Chrysanthemum are members of the daisy family. There are hundreds of varieties, including dwarf varieties. Among the longest-lasting popular flowers for the home are potted chrysanthemums, which are available throughout the year. Varieties are available in yellow, bronze, red, lavender, pink, and white, in a wide selection of shapes and sizes. A long period of bloom can be obtained by selecting plants with partially-opened buds. Most potted chrysanthemums are tender greenhouse varieties which are not satisfactory for outdoor use. Their flower buds are killed by frost before bloom and the plants are not winter-hardy. Garden varieties that can be planted outdoors for fall re-bloom are available in the spring. These early-blooming garden mums may also be obtained in containers in early autumn. Because chrysanthemums are photoperiod-responsive (i.e., responsive to day length) most home gardeners have neither the time, resources, nor the inclination to follow an exacting schedule for manipulation of the environment during propagation, vegetative growth, and flower initiation. Late-blooming varieties lifted from the garden in fall usually do not live up to their anticipated performance indoors. Chrysanthemums look great anywhere you put them. They look superb, growing in your flower garden. They make great indoor flowering plants. And, they’re splendid in containers on your front porch, patio, or deck.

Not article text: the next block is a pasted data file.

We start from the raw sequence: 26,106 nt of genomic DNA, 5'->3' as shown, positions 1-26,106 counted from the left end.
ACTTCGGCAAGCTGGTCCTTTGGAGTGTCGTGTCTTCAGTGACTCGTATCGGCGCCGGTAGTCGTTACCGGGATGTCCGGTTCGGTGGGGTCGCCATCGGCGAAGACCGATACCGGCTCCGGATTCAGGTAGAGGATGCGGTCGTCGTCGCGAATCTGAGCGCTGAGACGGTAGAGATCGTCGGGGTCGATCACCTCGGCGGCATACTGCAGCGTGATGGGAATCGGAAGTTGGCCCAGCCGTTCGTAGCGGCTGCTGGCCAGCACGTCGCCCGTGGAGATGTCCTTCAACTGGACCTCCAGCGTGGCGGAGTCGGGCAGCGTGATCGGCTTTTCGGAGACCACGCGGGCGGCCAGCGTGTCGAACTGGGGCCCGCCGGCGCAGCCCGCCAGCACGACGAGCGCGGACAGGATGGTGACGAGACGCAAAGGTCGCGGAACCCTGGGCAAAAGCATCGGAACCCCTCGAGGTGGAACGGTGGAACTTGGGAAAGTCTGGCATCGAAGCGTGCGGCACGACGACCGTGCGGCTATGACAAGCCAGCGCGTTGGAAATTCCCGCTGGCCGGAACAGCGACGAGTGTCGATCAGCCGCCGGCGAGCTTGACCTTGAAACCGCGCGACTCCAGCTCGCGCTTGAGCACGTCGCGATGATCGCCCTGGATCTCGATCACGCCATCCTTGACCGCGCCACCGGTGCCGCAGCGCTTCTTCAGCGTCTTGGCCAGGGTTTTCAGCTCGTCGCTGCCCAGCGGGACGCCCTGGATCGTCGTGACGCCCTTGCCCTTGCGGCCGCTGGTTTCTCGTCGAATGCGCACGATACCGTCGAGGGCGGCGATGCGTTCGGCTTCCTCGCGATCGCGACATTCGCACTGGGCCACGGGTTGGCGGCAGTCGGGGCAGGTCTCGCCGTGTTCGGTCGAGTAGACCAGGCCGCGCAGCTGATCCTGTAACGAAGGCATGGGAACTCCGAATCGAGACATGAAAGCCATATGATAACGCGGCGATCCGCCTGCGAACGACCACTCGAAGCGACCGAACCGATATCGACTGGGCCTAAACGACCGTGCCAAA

Scientific name: Chrysanthemum
Common name: mums or chrysanths
How to grow and maintain Chrysanthemum:
Light and temperature:
Chrysanthemums require well-drained soil and full sunlight to grow and successfully bloom. This means generally 6 hours of sunlight or more each day during the summer period. Plants grown with less light will become weak, spindly and produce few flowers. and a night temperature of 60 to 650F will assure full color in the developing flowers, and will prolong bloom.
Blooms: Variety of colors and flower shapes. Cut back spring-flowering mums after blooms are spent and prevent additional flowering until late July.
Chrysanthemums require large amounts of water, the soil must be kept moist to avoid wilting.
Fertilizing the plant is an important step in caring for chrysanthemums. Fertilize when the plants are ready for blooming and discontinue fertilizing after flower buds are formed.
New Chrysanthemum plants can be started in three ways: Mums can be started from seed. Sow seeds indoors in pots, or directly seed them into your flowerbed. Cuttings are one of the most common ways of propagating mums. Mums can also be propagated by plant division. Just dig up and separate established plants into smaller clumps. Then, replant them in your flower beds.
Insect and Disease:
Insects like to nest in the leaves in the fall, especially aphids. Spray or dust lightly with insecticide or insecticidal soap as needed. Apply fungicides only as needed.